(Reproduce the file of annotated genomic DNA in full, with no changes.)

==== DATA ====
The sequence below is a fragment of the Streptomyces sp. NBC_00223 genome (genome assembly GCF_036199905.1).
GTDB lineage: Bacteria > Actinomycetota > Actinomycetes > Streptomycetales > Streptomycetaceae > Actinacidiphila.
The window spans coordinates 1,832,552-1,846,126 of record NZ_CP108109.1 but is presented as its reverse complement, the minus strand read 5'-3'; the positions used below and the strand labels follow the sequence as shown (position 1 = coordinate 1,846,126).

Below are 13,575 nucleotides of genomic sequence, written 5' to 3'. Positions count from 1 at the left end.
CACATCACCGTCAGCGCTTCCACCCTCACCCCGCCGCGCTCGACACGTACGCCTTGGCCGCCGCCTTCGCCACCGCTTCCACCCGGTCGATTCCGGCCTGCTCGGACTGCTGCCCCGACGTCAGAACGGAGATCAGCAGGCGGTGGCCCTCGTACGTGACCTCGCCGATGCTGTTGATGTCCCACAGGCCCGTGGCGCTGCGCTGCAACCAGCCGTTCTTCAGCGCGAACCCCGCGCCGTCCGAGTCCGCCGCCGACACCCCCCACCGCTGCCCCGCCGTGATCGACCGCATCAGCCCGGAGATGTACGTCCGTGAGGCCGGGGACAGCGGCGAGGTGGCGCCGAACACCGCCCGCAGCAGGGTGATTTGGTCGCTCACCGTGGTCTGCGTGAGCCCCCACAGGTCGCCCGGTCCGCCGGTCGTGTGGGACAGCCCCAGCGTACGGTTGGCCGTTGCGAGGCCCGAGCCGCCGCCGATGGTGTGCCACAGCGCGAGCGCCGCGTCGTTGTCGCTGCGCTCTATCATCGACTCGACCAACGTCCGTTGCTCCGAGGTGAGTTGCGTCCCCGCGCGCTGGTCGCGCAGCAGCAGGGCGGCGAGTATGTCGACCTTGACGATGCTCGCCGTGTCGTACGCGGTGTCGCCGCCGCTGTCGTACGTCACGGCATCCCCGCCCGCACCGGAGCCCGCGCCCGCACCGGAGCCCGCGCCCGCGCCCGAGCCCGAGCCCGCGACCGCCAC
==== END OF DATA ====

The sequence below is a fragment of the Streptomyces sp. NBC_00223 genome (genome assembly GCF_036199905.1).
GTDB lineage: Bacteria > Actinomycetota > Actinomycetes > Streptomycetales > Streptomycetaceae > Actinacidiphila.
The window spans coordinates 1,832,552-1,846,126 of record NZ_CP108109.1 but is presented as its reverse complement, the minus strand read 5'-3'; the positions used below and the strand labels follow the sequence as shown (position 1 = coordinate 1,846,126).

Below are 13,575 nucleotides of genomic sequence, written 5' to 3'. Positions count from 1 at the left end.
CACATCACCGTCAGCGCTTCCACCCTCACCCCGCCGCGCTCGACACGTACGCCTTGGCCGCCGCCTTCGCCACCGCTTCCACCCGGTCGATTCCGGCCTGCTCGGACTGCTGCCCCGACGTCAGAACGGAGATCAGCAGGCGGTGGCCCTCGTACGTGACCTCGCCGATGCTGTTGATGTCCCACAGGCCCGTGGCGCTGCGCTGCAACCAGCCGTTCTTCAGCGCGAACCCCGCGCCGTCCGAGTCCGCCGCCGACACCCCCCACCGCTGCCCCGCCGTGATCGACCGCATCAGCCCGGAGATGTACGTCCGTGAGGCCGGGGACAGCGGCGAGGTGGCGCCGAACACCGCCCGCAGCAGGGTGATTTGGTCGCTCACCGTGGTCTGCGTGAGCCCCCACAGGTCGCCCGGTCCGCCGGTCGTGTGGGACAGCCCCAGCGTACGGTTGGCCGTTGCGAGGCCCGAGCCGCCGCCGATGGTGTGCCACAGCGCGAGCGCCGCGTCGTTGTCGCTGCGCTCTATCATCGACTCGACCAACGTCCGTTGCTCCGAGGTGAGTTGCGTCCCCGCGCGCTGGTCGCGCAGCAGCAGGGCGGCGAGTATGTCGACCTTGACGATGCTCGCCGTGTCGTACGCGGTGTCGCCGCCGCTGTCGTACGTCACGGCATCCCCGCCCGCACCGGAGCCCGCGCCCGCACCGGAGCCCGCGCCCGCGCCCGAGCCCGAGCCCGCGACCGCCAC